Florida Activates System for Citizens to Call Each Other Terrorists

Florida Activates System for Citizens to Call Each Other Terrorists

Or, in other words, a very, very, very bad idea… but sadly not the first time we’ve seen something just like this.

There’s the “if you see something, say something” campaign that you see plastered all over the place in the greater NYC metro area (and probably elsewhere), as well as the “anti-terrorist hotline” in the UK – among many other examples.

uk anti-terrorist hotline billboardThe problem with systems like this is that they’re often very poorly thought out and ripe for abuse. Really, these systems are just ways for people to snitch on one another for vague and ill-defined reasons.

A system like this can only work if:

  •  People are capable of making reliable judgements on risk (they aren’t)
  •  People can be trusted to only make objective reports (they can’t)
  •  Few people will abuse the system for personal gain (they won’t)

People being people, you will see people reporting others that they don’t like, or trying to submit false reports to harass others – especially if the system is anonymous. Anonymous tips from the public are fine, but if you treat every anonymous tip as legitimate (and with terrorism tips like this, you almost have to, or else what’s the point) you are quickly going to find yourself chasing a LOT of dead ends, wasting time and effort, and just generally getting drowned in the noise of the system.

And if the system isn’t anonymous, what sort of review process is there? Where does this fit in the context of judicial review? What sort of penalties are their for false statements? If the penalties are too low, then the system is ripe for abuse just like if it was anonymous. If the penalties are too high, then people won’t use it for fear of making a mistake – thus nullifying the entire point of the whole thing (and easy way to report “suspicious” activity).

Even if somehow a middle ground is found for this system… where do these reports go? How long are they stored? Can you submit a plausible (but false) report about someone you don’t like, and then have that person get subtly harassed for years afterwards (getting “extended” pat downs whenever they travel, finding themselves on black lists, the subject of needless surveillance, etc.).

Finally, can  you trust the public to really know what “suspicious activity” is? The answer is, resoundingly, “no.” Unless the would-be perpetrator is being astoundingly obvious about his/her intentions, the likelihood of anything they do seeming “suspicious” is practically nil. And of course, there are far more ordinary and innocent things that people do all the time that might (incorrectly) appear suspicious if you don’t know the whole story (or are already in a paranoid mindset).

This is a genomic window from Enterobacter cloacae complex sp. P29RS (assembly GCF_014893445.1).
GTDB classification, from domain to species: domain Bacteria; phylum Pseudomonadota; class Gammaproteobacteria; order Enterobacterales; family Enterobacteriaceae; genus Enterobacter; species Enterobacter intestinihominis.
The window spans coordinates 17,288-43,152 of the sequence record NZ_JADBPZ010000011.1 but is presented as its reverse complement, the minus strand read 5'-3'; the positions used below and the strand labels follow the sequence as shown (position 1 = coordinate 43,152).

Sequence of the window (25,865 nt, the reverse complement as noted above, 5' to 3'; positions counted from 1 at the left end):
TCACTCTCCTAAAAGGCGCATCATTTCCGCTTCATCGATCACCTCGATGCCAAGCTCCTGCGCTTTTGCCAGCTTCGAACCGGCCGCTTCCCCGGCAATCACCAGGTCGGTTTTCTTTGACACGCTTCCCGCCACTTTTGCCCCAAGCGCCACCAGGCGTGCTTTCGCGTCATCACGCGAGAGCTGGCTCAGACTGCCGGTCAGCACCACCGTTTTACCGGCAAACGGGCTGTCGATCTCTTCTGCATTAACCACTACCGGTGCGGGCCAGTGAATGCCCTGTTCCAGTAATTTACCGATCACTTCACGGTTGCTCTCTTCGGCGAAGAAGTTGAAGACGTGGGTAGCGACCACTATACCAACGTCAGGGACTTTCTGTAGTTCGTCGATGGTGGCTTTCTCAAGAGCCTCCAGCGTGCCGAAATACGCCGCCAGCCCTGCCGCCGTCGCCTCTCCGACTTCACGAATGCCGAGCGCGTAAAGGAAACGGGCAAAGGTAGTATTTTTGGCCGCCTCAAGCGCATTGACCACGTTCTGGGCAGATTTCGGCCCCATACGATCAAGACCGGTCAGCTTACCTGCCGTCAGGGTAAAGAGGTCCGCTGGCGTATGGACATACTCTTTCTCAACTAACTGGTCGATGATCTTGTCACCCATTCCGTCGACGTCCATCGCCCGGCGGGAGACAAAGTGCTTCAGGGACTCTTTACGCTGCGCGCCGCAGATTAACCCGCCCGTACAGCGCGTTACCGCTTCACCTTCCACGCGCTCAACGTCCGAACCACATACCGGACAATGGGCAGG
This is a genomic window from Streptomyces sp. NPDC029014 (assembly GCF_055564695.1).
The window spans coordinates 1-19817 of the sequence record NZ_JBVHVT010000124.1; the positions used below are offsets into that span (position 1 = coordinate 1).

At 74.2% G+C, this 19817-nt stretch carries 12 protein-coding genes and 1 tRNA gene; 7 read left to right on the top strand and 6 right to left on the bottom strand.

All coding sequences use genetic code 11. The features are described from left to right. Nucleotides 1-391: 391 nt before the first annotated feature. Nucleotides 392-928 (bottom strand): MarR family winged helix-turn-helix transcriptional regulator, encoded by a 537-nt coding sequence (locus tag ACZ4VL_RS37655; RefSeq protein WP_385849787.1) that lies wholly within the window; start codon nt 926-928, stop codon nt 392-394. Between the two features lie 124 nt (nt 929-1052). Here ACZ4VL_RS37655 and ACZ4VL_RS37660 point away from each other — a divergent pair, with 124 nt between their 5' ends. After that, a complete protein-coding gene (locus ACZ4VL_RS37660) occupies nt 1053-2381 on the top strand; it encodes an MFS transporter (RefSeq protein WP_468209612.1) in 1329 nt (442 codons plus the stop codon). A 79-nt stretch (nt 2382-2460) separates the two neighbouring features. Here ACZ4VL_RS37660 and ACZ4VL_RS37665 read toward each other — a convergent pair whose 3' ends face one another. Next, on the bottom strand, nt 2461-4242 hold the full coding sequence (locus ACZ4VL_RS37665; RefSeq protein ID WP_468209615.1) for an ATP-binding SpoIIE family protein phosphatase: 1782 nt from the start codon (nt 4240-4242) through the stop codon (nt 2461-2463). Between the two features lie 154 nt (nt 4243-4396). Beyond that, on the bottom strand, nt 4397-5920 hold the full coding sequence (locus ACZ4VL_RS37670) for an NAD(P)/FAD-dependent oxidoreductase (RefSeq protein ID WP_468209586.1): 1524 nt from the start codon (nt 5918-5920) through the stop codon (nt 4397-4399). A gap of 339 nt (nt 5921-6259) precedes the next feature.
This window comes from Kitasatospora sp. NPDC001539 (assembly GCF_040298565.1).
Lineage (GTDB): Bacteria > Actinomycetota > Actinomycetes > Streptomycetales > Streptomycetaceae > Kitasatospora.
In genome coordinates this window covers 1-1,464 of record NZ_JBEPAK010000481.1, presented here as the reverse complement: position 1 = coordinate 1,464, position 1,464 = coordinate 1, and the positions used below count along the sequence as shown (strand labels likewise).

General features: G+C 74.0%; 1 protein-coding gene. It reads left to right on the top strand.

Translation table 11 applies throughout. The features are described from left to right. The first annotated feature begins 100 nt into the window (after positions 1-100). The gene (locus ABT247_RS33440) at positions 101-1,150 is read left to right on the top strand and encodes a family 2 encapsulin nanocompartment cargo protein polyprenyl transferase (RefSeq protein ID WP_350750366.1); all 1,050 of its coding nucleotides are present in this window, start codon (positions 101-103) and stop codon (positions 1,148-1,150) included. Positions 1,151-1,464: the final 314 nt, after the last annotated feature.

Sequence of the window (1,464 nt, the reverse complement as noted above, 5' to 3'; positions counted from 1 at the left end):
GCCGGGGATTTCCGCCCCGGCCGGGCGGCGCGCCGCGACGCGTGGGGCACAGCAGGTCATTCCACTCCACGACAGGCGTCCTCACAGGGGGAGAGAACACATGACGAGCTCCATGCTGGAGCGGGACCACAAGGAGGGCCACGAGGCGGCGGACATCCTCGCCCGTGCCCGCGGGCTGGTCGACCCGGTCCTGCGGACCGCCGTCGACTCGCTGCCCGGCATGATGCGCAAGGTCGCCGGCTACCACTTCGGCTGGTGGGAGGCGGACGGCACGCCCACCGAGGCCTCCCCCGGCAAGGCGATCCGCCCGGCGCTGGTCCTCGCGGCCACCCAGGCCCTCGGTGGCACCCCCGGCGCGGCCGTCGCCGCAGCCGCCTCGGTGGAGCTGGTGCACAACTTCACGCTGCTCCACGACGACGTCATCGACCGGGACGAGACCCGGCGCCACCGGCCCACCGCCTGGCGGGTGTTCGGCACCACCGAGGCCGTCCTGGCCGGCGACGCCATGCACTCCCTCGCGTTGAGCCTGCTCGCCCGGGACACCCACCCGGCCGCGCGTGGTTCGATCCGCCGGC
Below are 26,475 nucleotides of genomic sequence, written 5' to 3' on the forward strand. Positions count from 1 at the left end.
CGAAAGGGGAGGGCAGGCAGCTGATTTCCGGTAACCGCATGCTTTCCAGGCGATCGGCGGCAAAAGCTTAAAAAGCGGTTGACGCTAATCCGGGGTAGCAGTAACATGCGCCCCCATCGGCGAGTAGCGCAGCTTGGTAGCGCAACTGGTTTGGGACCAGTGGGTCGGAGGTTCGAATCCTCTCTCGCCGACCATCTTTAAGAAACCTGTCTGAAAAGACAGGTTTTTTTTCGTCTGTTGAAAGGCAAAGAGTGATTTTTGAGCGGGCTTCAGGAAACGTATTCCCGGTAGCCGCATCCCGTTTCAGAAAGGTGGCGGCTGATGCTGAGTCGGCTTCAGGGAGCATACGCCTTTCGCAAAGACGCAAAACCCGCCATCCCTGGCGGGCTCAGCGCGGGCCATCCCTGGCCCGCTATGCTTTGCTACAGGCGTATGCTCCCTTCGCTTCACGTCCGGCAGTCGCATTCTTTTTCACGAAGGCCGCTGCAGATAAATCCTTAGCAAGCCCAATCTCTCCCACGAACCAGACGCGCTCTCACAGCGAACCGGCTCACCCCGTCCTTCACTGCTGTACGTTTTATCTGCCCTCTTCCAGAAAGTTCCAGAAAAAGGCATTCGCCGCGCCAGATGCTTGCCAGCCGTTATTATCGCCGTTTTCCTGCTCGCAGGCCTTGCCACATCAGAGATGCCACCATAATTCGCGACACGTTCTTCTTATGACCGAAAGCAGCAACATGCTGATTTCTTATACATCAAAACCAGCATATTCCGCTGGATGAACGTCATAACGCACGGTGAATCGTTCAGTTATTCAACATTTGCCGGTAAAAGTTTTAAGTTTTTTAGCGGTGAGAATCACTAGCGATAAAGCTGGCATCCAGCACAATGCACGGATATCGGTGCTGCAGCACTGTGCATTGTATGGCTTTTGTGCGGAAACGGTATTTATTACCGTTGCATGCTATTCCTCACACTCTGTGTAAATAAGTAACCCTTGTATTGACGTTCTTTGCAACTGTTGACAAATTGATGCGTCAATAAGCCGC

When you consider all of these problems – and these are all legitimate, real problems with a system like this – you have to ask yourself if it’s worth it. Is the thing you’re trying to prevent (terrorism) worth all the mistakes and harassment and wasted time, effort, and money? Because terrorism is, realistically, a rare thing – despite what some people would like you to believe – and it’s unclear whether it’s worthwhile to try and prevent these rare events, when it’s unproven whether such methods would even have an effect at all!

If terrorism were something mundane, like say, tooth decay, we’d NEVER even consider measures like this – you’d be a laughing stock if you even suggested such an insane idea. Even if it were something equally (or even more) deadly, but less emotionally charged, like say, wearing seat belts or motorcycle helmets (all of which are the cause of far more death & pain & suffering than terrorism is), there would still be heavy political and civil opposition to such a heavy-handed approach, not to mention lots of arguments about all the money it would cost.